Taking a shower draws more water and more energy than any other daily household activity. Low-flow showerheads save only a little of both, typically at the expense of comfort. That's because they let the hot water—and all the heat energy it contains—go down the drain.
In 2004, Peter Brewin, an industrial-design student at the Royal College of Art in London, set about creating a more efficient shower that doesn't require lower pressure. It couldn't just capture and recirculate the water; most countries require shower water to meet potable-water standards. So instead he designed a miniature treatment plant that continuously captures, cleans, and recirculates 70 percent of the water used during a shower. Even with the energy the system consumes, it still uses 40 to 70 percent less power because the system doesn't have to heat as much water. Over the course of a year, a typical household would use 20,000 to 32,000 fewer gallons of water with Brewin's system. That, in turn, would save a local treatment plant upward of 200 kilowatt-hours of energy.
Because other water-treatment processes are too slow for real-time recirculation, Brewin decided to use pasteurization, the quick heating and cooling method for purifying milk. Shower water is already about 106°F when it hits the drain. A heat exchanger and a small electric heater raise the temperature the extra 56 degrees needed to reach the pasteurization point of 162°. To filter out dirt particles, Brewin constructed a funnel that spins the water that flows into it. Centrifugal force flings the heavy undissolved particles to the edges, where they are washed down the drain.
Within a year of starting work, Brewin had a proof-of-concept prototype. (To test its filtering ability, he would limit his showers to once a week.) Since then, he has licensed the technology to Australian engineering firm Cintep to solve remaining problems, such as how to more effectively remove shampoo residue. The first showers, which will most likely be installed in drought-prone cities and disaster areas, will debut next year.
Inventor: Peter Brewin
Invention: Recycling Shower
Cost to Develop: $1.75 million
Distance to Market: short ● ● ● ● ● long
HOW IT WORKS
A funnel separates undissolved particles from water. The water passes through a filter, a heat exchanger and a pasteurizer that kills any remaining bacteria. It circulates through the heat exchanger again and mixes with new cool water before entering the showerhead.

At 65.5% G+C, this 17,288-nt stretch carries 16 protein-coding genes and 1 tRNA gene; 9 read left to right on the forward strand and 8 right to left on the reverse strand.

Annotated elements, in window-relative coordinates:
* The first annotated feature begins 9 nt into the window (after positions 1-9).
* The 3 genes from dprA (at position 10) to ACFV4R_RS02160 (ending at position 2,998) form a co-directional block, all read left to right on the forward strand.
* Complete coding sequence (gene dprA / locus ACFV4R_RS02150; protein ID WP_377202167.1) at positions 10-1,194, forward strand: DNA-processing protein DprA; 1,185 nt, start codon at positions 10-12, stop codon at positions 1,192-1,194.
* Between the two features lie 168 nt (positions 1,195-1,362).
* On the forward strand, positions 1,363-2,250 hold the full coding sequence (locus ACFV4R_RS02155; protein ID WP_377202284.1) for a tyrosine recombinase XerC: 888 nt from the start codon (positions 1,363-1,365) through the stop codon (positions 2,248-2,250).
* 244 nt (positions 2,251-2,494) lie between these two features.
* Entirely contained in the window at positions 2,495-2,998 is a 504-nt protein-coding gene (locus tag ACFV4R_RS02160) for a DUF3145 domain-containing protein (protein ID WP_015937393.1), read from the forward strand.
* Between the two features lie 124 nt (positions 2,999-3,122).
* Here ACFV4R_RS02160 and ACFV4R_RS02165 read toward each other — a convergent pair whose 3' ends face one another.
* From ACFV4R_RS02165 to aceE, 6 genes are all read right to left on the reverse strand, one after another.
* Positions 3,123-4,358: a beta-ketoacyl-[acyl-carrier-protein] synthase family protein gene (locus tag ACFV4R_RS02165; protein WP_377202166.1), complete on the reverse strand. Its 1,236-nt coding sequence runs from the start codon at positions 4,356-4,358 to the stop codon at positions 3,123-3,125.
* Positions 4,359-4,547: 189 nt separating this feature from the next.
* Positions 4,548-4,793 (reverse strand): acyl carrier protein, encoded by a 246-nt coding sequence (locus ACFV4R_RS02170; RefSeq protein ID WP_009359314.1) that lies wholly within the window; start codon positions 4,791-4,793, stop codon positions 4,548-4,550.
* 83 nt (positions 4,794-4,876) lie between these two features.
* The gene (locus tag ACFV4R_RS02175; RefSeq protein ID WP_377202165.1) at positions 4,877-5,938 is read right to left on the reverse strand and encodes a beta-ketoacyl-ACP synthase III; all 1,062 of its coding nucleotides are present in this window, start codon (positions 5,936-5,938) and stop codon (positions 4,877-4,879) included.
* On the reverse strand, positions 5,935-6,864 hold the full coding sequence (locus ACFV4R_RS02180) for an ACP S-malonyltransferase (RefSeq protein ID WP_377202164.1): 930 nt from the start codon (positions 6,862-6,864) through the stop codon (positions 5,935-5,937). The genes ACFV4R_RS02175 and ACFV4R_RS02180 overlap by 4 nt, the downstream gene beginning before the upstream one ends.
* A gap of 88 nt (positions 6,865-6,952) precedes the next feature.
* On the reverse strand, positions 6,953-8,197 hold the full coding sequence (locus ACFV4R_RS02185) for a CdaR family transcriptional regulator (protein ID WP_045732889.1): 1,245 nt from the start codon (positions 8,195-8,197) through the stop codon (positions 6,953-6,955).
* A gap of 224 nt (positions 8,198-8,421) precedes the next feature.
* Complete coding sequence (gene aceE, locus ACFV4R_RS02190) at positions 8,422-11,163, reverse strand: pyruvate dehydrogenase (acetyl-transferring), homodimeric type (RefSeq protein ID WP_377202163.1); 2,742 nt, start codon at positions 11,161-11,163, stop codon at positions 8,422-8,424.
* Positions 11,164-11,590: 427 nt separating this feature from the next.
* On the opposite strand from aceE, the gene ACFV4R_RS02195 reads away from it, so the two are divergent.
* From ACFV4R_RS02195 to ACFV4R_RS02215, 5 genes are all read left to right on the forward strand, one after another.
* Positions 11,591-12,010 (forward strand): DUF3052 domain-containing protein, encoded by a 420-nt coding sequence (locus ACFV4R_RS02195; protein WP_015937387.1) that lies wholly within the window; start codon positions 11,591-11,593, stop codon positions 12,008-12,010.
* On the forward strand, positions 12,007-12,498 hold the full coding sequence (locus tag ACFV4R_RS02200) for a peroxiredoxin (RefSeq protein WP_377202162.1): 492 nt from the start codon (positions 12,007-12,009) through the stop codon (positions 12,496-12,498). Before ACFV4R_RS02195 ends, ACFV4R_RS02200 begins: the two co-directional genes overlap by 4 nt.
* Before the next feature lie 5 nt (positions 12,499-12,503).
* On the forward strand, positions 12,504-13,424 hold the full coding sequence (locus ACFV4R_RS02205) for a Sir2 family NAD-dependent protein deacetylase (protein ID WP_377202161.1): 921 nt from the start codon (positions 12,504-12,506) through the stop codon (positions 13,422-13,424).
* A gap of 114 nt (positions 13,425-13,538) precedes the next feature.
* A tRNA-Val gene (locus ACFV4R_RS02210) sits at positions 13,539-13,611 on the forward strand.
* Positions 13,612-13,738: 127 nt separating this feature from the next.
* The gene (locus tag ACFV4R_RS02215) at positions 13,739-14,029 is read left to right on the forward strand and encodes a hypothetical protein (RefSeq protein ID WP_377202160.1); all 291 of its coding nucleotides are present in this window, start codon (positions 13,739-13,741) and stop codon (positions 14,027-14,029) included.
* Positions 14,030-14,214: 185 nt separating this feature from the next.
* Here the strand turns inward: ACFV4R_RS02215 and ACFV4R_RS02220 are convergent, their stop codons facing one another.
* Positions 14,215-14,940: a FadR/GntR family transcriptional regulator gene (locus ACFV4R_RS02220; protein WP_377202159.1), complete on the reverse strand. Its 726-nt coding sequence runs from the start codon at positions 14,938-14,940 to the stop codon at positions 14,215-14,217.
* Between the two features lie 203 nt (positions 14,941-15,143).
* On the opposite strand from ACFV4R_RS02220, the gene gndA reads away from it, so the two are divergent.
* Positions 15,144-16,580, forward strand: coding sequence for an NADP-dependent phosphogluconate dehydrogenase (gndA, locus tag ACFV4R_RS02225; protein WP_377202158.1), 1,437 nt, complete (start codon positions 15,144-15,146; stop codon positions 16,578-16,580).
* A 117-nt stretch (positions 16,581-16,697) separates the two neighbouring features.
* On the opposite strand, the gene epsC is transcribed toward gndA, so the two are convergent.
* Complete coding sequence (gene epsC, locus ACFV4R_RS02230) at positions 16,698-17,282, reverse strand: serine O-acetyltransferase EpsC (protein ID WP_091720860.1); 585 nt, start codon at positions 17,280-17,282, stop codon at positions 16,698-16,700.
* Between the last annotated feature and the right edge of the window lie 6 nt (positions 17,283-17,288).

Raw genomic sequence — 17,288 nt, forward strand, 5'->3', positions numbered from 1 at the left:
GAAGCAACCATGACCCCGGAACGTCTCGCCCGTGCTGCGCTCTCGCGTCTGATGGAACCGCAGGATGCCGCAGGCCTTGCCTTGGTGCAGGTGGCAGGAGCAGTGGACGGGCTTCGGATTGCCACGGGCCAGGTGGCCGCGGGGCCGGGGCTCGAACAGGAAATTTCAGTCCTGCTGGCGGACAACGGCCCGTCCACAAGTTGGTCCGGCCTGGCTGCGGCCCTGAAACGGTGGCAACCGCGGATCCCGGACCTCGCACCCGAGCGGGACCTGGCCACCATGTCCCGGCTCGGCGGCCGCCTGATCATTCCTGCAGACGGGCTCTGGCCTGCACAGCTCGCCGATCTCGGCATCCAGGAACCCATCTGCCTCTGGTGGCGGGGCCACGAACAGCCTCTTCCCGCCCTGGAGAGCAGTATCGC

- A Spring-Loaded Ice Skate
- A Mister for Firefighters
- A Modular Cast
- An Assisted-Walking Device With Senses
- A Recirculating Shower
- A Higher-Efficiency, Lower-Emission Engine System
- An Inflatable Tourniquet
- A Better Lobster Trap
- A Simple Helicopter Engine
- Augmented-Reality Contact Lenses
- Where Are They Now? Winners From Past Years
A real reason not to pee in the shower...
Interesting. Funnel Vac system meets shower.
someone needs to invent the Star Trek "shower" system.
Using a small electric heater to heat and then cool down the water by adding some more water? The 'funnel filter' is great, but it might make a lot more sense to capture all that water and use a passive filtering system to clean it and then use it for your next shower.
A better solution is designing an effective tankless battery driven solar energy system which harnesses the sun to charge a hybrid battery - Ultra Capacitor system which then provides the power to run a tankless system.
Then it's uses ZERO energy used from the utility company and produces no pollution.
Let the water company worry about cleaning up the water for the next go round of showers!
A simple heat exchanger between the incoming cold water to water heater line would be enough to increase efficiency... but, no water savings.
Seems like recirculating a small percentage of the water without filtration would still fall within acceptable limits for safety... although not potable in strictest terms... safe nonetheless.
Perhaps regulators ought to revisit the issue and set a maximum percentage of allowable recirculated shower drain water.
Done properly, ie. on the shower diverter only, so that bath water is not effected in any way, I would personally have no problem with it.
Can it remove chlorine?
You forgot about the fuel consumed to make it in the factory and to transport it for your self sustaining home.
@pehash If you saved the water for your next shower then you would lose the heat that the filtering water has and the system would then be ineffective at saving energy plus then you would be sharing shower water with whoever showers after you which even if the water is treated properly it would still repulse a lot of people. And finally if any bacterial get through the system and sit in the tank until the next shower which my not be for a few days after, the bacteria will have time to multiply and become vast enough to have potential negative health effects.
Take a shower with your love parner. You save water, hot water and enhance social bonding.
Just wet yourself down, shut the shower off, bathe, then rinse. Saves a hell of a lot of money and costs less than the dodad. If you are going to invent, do something practical for gods sake.
Contoria, you raise some good points, but a major factor here is water savings, which over time will likely be just as important as energy savings.
As for complexity, some improvements cause unavoidable complexity.
Solar heating should still be an option for this rig, unless I'm missing something. Heat loss between the shower head and the drain should not be too drastic.
Gizmowiz, energy is still being spent either way.
Glock27, just because you don't find it useful doesn't make it useless.
Everyone, why spend the energy to negate these ideas when you can spend it to come up with better ones?